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Chapter IX.

" The willow-pattern that we knew
In childhood. with its bridge of blue,
Leading to unknown thoroughfares."

Keramos, Longfellow.

[image:14575 align=left hspace=1]Peradventure some who read these rambling paragraphs may be the fortunate possessor of a few pieces of that willow-pattern, blue or pink china table ware which was but too lightly esteemed when it was a common heritage of English and American families. If not, a vivid remembrance of the ware and of the fancies which it inspired, must be little less prized by those who cherish such associations with home and childhood. We are tempted here to recall some of our own reminiscences of old china, which the impatient reader may excusably skip for more serious matter.

From the semi-aquatic summer-house with roof curving upward like an inverted umbrella, imprinted upon a favorite tea-plate, we often sallied forth in fancy to explore the Chinese world as portrayed in blue or pink upon earthen table-ware of the olden time. And what a world ! How artfully adapted to childish notions, how convenient for bird's-eye views, this arrangement of lofty mountain peaks, deep gorges, and rocks of fantastic forms, tangled up with examples of nature subdued by Chinese art in landscape gardening and ornate architecture. In the near distance (far and near are the same in Chinese art), we behold a slender streak of waterfall descending from mountain peaks a thousand feet or height by comparison; a broad flight of stone stairs leading up to a palace or temple of intricate construction and marvellous ornamentation; a majestic river a mile or two in width, winding serenely by these wonders of nature and art, but submitting to be spanned by a single arch of bridge, perhaps thrice the length of the Chinaman advancing over its camel-humped back, who placidly regards from under his ruffle-edged umbrella the pleasure boats floating beneath him. A little group of high-born Chinese ladies in holiday attire are seated in a garden of potted plants on the river's bank, drinking tea, flirting their fans, and doubtless talking over the latest Court gossip. Nearby is a willow, not the stiff, ugly tree now seen upon tame and degenerate imitations of real old China pottery, but a graceful weeping-willow, * whose drooping branches sweep the opposite shore, as sublimely indifferent to distance as the untrammeled artist himself.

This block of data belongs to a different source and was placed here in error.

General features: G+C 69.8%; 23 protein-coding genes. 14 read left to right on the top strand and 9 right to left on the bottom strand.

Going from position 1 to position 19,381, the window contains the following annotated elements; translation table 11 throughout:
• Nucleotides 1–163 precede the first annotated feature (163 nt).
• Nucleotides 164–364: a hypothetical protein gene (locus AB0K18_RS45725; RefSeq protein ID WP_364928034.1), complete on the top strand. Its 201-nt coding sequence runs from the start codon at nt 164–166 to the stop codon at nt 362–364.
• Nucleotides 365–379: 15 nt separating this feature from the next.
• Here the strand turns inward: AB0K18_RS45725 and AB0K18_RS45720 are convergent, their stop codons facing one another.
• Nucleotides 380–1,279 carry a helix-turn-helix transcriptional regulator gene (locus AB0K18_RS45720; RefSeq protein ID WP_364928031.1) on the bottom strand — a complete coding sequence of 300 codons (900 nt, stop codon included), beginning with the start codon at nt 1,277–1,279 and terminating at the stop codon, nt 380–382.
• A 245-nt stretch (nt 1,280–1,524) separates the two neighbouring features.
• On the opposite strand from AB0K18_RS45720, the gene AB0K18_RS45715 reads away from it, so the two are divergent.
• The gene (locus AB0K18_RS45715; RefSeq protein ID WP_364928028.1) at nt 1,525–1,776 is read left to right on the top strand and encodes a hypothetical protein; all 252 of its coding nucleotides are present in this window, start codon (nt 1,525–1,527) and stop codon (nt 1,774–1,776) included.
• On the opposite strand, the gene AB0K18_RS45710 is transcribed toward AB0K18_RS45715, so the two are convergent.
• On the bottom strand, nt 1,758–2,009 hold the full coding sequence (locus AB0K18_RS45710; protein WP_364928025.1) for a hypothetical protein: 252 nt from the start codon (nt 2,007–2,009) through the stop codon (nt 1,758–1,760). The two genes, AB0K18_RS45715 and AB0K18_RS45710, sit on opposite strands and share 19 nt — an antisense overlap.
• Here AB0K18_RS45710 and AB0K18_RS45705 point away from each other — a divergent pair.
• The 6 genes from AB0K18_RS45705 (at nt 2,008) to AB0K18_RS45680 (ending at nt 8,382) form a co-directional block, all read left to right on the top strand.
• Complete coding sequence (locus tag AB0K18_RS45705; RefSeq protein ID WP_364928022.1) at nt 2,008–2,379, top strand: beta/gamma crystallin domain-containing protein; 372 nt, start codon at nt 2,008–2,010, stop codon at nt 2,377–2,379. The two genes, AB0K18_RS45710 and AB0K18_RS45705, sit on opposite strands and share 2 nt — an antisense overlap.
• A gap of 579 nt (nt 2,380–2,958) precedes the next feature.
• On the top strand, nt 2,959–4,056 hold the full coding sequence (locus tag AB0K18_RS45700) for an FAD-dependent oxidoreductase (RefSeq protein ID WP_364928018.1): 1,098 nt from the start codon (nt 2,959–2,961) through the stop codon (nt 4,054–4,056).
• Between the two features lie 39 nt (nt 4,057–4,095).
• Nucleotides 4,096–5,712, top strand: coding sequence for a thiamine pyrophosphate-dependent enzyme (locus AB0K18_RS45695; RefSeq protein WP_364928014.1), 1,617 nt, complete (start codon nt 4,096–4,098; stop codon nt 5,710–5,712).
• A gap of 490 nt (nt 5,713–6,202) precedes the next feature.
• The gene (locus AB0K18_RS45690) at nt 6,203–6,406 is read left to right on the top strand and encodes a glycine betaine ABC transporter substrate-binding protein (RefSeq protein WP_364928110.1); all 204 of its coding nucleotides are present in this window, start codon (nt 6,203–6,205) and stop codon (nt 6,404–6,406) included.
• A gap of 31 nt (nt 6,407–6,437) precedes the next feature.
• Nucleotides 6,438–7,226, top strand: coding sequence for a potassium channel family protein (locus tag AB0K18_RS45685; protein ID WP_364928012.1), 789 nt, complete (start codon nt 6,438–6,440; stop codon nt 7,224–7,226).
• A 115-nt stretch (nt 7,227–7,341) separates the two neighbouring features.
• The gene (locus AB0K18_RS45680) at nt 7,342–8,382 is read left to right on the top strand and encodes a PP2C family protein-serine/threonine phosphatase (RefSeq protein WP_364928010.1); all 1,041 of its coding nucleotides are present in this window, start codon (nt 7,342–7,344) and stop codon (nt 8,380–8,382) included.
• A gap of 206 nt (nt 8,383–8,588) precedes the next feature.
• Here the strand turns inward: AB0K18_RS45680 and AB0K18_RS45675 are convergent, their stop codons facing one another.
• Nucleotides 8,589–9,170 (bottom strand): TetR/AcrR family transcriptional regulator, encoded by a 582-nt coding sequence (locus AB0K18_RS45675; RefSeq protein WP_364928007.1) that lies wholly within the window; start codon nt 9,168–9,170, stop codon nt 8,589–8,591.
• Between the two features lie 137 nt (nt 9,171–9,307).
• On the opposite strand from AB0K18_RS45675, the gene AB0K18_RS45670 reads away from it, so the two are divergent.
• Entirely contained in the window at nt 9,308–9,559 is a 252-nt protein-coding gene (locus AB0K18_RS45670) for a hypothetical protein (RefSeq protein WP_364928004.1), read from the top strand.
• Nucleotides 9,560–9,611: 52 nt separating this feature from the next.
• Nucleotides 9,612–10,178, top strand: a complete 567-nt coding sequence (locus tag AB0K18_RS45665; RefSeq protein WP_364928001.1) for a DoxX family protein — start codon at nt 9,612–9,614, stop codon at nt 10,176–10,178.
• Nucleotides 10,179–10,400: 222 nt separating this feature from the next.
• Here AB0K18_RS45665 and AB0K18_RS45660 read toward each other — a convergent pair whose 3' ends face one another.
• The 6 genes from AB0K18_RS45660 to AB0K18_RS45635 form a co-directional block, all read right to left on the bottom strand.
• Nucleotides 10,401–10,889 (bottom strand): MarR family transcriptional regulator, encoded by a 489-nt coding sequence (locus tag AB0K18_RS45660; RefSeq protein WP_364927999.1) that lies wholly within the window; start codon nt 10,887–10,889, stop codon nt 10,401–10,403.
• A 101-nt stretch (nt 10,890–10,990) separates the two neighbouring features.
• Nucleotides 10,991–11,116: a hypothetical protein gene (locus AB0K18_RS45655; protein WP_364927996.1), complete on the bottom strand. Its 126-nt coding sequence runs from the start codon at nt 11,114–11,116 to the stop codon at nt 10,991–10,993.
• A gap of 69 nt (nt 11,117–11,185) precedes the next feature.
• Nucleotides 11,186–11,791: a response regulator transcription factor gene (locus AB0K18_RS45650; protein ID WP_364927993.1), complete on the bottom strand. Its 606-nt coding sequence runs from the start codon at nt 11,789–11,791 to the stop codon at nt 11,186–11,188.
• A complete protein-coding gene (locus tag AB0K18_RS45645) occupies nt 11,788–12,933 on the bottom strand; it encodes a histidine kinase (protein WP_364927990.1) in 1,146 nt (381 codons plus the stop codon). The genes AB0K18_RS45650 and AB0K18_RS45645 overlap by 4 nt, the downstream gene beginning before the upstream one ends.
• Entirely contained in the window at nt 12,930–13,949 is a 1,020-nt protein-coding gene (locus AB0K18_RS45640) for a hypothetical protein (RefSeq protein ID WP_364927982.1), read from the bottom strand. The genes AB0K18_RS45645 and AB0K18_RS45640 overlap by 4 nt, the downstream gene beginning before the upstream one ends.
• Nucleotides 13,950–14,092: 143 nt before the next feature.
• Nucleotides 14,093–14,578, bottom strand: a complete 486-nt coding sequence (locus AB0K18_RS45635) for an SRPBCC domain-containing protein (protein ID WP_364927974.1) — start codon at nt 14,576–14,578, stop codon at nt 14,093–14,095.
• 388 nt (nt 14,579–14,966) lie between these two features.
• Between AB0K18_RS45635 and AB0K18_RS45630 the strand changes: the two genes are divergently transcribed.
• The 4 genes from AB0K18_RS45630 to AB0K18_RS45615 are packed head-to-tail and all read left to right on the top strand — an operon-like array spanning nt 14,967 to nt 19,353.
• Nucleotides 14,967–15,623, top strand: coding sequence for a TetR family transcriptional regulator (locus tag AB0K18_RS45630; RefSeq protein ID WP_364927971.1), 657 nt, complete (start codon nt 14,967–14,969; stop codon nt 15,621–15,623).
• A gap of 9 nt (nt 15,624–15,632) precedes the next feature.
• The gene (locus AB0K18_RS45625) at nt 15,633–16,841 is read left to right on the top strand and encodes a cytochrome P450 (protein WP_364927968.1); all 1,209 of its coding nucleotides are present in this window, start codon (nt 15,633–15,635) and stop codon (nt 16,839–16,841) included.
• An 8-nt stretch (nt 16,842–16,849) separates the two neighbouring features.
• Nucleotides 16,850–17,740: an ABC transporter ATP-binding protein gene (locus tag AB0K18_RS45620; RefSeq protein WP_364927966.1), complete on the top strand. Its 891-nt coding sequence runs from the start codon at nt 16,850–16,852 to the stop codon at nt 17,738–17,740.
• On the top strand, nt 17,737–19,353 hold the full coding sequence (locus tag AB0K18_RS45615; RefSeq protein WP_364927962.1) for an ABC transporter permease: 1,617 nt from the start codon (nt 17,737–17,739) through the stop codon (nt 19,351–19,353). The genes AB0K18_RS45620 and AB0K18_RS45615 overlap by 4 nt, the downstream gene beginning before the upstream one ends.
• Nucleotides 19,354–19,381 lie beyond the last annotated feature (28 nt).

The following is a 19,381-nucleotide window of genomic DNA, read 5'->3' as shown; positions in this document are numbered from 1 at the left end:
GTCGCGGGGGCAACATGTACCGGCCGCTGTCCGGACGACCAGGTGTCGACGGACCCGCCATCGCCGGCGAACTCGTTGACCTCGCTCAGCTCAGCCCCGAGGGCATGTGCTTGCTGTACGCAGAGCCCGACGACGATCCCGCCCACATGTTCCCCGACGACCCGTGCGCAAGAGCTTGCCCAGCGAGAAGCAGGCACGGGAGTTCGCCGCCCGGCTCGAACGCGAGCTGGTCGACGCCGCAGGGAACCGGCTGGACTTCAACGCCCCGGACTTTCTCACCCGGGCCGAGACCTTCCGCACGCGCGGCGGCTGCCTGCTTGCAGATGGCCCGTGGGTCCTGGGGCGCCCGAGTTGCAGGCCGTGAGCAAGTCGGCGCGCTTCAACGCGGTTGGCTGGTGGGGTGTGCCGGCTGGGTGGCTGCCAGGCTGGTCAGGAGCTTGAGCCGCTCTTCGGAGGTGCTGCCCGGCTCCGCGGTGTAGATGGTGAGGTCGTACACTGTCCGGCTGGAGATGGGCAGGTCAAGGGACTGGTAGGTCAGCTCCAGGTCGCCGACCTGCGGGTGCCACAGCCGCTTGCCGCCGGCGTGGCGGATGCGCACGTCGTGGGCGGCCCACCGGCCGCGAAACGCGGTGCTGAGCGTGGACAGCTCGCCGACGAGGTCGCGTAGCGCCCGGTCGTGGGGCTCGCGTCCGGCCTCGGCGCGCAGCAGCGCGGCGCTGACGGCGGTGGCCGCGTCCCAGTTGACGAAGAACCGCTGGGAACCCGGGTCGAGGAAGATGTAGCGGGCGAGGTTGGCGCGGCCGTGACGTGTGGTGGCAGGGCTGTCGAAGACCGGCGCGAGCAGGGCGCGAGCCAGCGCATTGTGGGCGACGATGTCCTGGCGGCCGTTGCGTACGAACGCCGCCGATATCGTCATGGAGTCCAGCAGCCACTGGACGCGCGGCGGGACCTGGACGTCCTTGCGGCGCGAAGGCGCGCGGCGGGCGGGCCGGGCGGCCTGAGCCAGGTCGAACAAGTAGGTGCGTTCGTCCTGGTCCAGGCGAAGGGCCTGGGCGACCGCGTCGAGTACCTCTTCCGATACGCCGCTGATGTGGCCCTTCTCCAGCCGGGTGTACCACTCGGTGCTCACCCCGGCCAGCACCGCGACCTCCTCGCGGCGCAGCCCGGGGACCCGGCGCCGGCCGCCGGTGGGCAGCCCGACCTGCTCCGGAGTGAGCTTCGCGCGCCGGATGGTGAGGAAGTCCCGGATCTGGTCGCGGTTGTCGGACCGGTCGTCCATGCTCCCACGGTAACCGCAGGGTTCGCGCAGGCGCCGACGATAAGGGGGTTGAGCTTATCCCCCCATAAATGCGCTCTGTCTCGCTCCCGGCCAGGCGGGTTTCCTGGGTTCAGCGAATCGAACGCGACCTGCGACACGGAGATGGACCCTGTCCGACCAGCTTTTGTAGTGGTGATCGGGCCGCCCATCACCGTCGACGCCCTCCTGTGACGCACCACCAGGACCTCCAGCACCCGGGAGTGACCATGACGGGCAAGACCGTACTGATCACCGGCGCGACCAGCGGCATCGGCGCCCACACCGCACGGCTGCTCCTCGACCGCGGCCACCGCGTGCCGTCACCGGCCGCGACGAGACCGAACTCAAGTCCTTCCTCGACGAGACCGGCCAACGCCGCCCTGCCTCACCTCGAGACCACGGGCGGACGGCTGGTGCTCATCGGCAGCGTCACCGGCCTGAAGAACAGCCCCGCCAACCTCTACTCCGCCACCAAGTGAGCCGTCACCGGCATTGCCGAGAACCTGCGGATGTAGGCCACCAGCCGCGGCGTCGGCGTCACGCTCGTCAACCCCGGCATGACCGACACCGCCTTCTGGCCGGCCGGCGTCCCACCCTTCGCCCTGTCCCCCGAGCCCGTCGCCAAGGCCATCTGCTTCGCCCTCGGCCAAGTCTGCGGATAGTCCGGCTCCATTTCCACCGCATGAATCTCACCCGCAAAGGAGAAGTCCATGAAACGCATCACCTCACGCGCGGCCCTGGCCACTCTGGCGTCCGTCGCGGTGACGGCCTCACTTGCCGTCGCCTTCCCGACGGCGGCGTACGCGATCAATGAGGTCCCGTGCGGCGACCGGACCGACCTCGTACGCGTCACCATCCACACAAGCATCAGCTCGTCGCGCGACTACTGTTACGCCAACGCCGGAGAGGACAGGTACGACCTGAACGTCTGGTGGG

No hint here of imperative human toil, or of human need, or of anything but present enjoyment and rest; it is a picture of contented, comfortable existence, for dreamy contemplation, amid a grouping of art and nature that calmly defies probability and challenges the impossible.

But perhaps the Chinese artist had more justification for his incredible fancies than we have imagined. Strange contradictions occur in China, judged by our conventional standards, and there are surprises and incongruities even in their actual landscapes, which are unsuspected by thousands of our intelligent countrymen. Some examples of such departure from our notions of natural and of artificial scenery are given in the illustrations of this work.

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Tea Leaves, 1900, was written by Francis Leggett & Co.



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